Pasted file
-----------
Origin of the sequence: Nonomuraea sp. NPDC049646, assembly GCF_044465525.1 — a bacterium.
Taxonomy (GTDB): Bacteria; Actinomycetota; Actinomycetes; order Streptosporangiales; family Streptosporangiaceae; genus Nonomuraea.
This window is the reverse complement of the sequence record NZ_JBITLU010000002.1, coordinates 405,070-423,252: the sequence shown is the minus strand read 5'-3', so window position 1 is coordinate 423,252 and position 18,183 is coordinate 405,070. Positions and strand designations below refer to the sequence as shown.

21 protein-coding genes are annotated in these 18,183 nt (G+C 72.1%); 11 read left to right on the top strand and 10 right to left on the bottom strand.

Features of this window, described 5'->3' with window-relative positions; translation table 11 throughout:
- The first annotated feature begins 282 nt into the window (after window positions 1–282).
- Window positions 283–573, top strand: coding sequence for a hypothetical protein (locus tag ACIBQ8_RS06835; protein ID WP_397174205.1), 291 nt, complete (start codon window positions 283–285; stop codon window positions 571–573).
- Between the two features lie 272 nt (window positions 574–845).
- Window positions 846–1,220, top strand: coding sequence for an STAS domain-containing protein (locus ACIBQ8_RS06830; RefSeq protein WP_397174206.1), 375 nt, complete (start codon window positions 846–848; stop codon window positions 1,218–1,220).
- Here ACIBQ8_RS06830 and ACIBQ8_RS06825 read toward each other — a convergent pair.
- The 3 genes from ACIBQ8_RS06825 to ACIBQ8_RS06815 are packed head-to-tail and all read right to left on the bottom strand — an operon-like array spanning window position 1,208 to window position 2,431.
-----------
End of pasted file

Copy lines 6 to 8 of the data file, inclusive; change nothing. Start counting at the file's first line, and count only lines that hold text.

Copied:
- The first annotated feature begins 282 nt into the window (after window positions 1–282).
- Window positions 283–573, top strand: coding sequence for a hypothetical protein (locus tag ACIBQ8_RS06835; protein ID WP_397174205.1), 291 nt, complete (start codon window positions 283–285; stop codon window positions 571–573).
- Between the two features lie 272 nt (window positions 574–845).